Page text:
Bin Liu, Kevin X. Le, Mi-Ae Park, Shuyan Wang, Anthony P. Belanger, Shipra Dubey, Jeffrey L. Frost, Peter Holton, Vladimir Reiser, Paul A. Jones, William Trigg, Marcelo F. Di Carli, and Cynthia. A. Lemere
Alzheimer's disease (AD) is the most common cause of dementia. Neuroinflammation appears to play an important role in AD pathogenesis. Ligands of the 18 kDa translocator protein (TSPO), a marker for activated microglia, have been used as positron emission tomography (PET) tracers to reflect neuroinflammation in humans and mouse models. Here, we used the novel TSPO-targeted PET tracer 18F-GE180 (flutriciclamide) to investigate differences in neuroinflammation between young and old WT and APP/PS1dE9 transgenic (Tg) mice. In vivo PET scans revealed an overt age-dependent elevation in whole-brain uptake of 18F-GE180 in both WT and Tg mice, and a significant increase in whole-brain uptake of 18F-GE180 (peak-uptake and retention) in old Tg mice compared with young Tg mice and all WT mice. Similarly, the 18F-GE180 binding potential in hippocampus was highest to lowest in old Tg > old WT > young Tg > young WT mice using MRI coregistration. Ex vivo PET and autoradiography analysis further confirmed our in vivo PET results: enhanced uptake and specific binding (SUV75%) of 18F-GE180 in hippocampus and cortex was highest in old Tg mice followed by old WT, young Tg, and finally young WT mice. 18F-GE180 specificity was confirmed by an in vivo cold tracer competition study. We also examined 18F-GE180 metabolites in 4-month-old WT mice and found that, although total radioactivity declined over 2 h, of the remaining radioactivity, ∼90% was due to parent 18F-GE180. In conclusion, 18F-GE180 PET scans may be useful for longitudinal monitoring of neuroinflammation during AD progression and treatment.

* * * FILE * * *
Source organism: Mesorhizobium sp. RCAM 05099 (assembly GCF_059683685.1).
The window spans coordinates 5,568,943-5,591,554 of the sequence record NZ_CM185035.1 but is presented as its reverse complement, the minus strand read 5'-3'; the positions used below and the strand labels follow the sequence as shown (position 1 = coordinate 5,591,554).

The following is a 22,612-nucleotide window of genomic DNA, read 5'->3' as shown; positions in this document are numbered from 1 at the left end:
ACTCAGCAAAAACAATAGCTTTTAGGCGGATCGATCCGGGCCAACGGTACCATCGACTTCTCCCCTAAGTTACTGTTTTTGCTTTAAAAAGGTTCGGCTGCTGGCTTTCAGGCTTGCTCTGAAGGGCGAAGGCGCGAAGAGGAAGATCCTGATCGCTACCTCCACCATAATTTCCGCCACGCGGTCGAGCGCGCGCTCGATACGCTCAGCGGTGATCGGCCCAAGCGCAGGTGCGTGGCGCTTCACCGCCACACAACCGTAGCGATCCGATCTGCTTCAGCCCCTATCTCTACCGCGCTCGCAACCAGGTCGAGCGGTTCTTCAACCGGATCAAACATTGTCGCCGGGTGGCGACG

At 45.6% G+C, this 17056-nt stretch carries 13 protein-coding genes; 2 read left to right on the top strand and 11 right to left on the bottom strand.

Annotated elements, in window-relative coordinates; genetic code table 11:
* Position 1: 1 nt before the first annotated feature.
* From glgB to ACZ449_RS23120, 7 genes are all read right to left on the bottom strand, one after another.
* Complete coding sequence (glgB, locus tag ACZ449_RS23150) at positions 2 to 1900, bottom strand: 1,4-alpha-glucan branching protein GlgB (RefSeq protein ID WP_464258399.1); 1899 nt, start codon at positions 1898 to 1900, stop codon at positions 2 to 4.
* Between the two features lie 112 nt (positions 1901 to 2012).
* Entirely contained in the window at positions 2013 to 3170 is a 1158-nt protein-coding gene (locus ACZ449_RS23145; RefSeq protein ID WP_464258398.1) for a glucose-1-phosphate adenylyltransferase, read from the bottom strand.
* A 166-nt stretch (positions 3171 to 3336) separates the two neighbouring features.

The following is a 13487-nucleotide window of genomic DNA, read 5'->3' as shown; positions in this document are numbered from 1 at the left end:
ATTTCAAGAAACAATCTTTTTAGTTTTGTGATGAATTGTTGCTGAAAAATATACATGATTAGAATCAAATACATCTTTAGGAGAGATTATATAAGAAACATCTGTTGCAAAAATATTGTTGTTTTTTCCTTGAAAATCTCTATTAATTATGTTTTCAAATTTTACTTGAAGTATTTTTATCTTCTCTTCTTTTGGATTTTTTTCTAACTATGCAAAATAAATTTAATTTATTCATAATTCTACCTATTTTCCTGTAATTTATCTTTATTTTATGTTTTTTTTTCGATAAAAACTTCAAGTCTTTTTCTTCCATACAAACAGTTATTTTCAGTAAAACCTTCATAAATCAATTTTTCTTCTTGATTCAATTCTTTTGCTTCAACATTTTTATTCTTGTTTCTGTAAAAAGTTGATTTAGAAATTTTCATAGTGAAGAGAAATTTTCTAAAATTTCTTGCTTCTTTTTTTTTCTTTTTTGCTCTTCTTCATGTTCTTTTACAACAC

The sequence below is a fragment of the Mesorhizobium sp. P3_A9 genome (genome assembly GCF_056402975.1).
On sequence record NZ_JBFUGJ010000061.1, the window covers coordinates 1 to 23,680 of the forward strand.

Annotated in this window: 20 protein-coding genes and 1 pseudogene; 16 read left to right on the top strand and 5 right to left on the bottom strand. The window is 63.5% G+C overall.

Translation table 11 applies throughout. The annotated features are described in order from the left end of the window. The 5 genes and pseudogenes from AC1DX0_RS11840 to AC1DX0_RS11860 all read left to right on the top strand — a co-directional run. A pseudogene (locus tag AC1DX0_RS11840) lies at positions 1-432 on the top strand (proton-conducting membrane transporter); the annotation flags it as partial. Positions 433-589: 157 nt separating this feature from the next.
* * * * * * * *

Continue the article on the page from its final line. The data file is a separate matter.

Microglial activation, a player in Alzheimer's disease (AD) pathogenesis, is thought to reflect neuroinflammation. Using in vivo microPET imaging with a novel TSPO radioligand, 18F-GE180, we detected significantly enhanced neuroinflammation during normal aging in WT mice and in response to AD-associated pathology in APP/PS1dE9 Tg mice, an AD mouse model. Increased uptake and specific binding of 18F-GE180 in whole brain and hippocampus were confirmed by ex vivo PET and autoradiography. The binding specificity and stability of 18F-GE180 was further confirmed by a cold tracer competition study and a metabolite study, respectively. Therefore, 18F-GE180 PET imaging may be useful for longitudinal monitoring of neuroinflammation during AD progression and treatment and may also be useful for other neurodegenerative diseases.